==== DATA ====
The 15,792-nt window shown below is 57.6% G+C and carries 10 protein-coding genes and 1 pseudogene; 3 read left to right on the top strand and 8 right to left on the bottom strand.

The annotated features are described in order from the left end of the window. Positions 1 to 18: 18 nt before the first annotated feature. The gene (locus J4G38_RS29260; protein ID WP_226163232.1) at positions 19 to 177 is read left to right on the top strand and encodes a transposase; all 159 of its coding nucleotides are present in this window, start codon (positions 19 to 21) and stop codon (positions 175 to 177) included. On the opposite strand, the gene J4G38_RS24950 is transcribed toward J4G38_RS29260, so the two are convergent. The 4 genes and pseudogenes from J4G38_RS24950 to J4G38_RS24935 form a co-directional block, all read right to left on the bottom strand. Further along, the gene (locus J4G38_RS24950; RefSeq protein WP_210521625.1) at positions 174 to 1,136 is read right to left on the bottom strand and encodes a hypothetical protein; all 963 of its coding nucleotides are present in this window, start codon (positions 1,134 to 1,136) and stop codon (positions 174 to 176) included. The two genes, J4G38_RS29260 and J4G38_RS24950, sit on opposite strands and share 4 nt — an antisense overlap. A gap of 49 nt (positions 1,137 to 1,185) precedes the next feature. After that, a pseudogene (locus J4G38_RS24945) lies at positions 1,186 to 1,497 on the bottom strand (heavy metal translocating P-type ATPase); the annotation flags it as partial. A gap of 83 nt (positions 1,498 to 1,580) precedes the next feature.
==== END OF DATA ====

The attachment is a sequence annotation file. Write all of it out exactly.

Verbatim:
The 15,792-nt window shown below is 57.6% G+C and carries 10 protein-coding genes and 1 pseudogene; 3 read left to right on the top strand and 8 right to left on the bottom strand.

The annotated features are described in order from the left end of the window. Positions 1 to 18: 18 nt before the first annotated feature. The gene (locus J4G38_RS29260; protein ID WP_226163232.1) at positions 19 to 177 is read left to right on the top strand and encodes a transposase; all 159 of its coding nucleotides are present in this window, start codon (positions 19 to 21) and stop codon (positions 175 to 177) included. On the opposite strand, the gene J4G38_RS24950 is transcribed toward J4G38_RS29260, so the two are convergent. The 4 genes and pseudogenes from J4G38_RS24950 to J4G38_RS24935 form a co-directional block, all read right to left on the bottom strand. Further along, the gene (locus J4G38_RS24950; RefSeq protein WP_210521625.1) at positions 174 to 1,136 is read right to left on the bottom strand and encodes a hypothetical protein; all 963 of its coding nucleotides are present in this window, start codon (positions 1,134 to 1,136) and stop codon (positions 174 to 176) included. The two genes, J4G38_RS29260 and J4G38_RS24950, sit on opposite strands and share 4 nt — an antisense overlap. A gap of 49 nt (positions 1,137 to 1,185) precedes the next feature. After that, a pseudogene (locus J4G38_RS24945) lies at positions 1,186 to 1,497 on the bottom strand (heavy metal translocating P-type ATPase); the annotation flags it as partial. A gap of 83 nt (positions 1,498 to 1,580) precedes the next feature.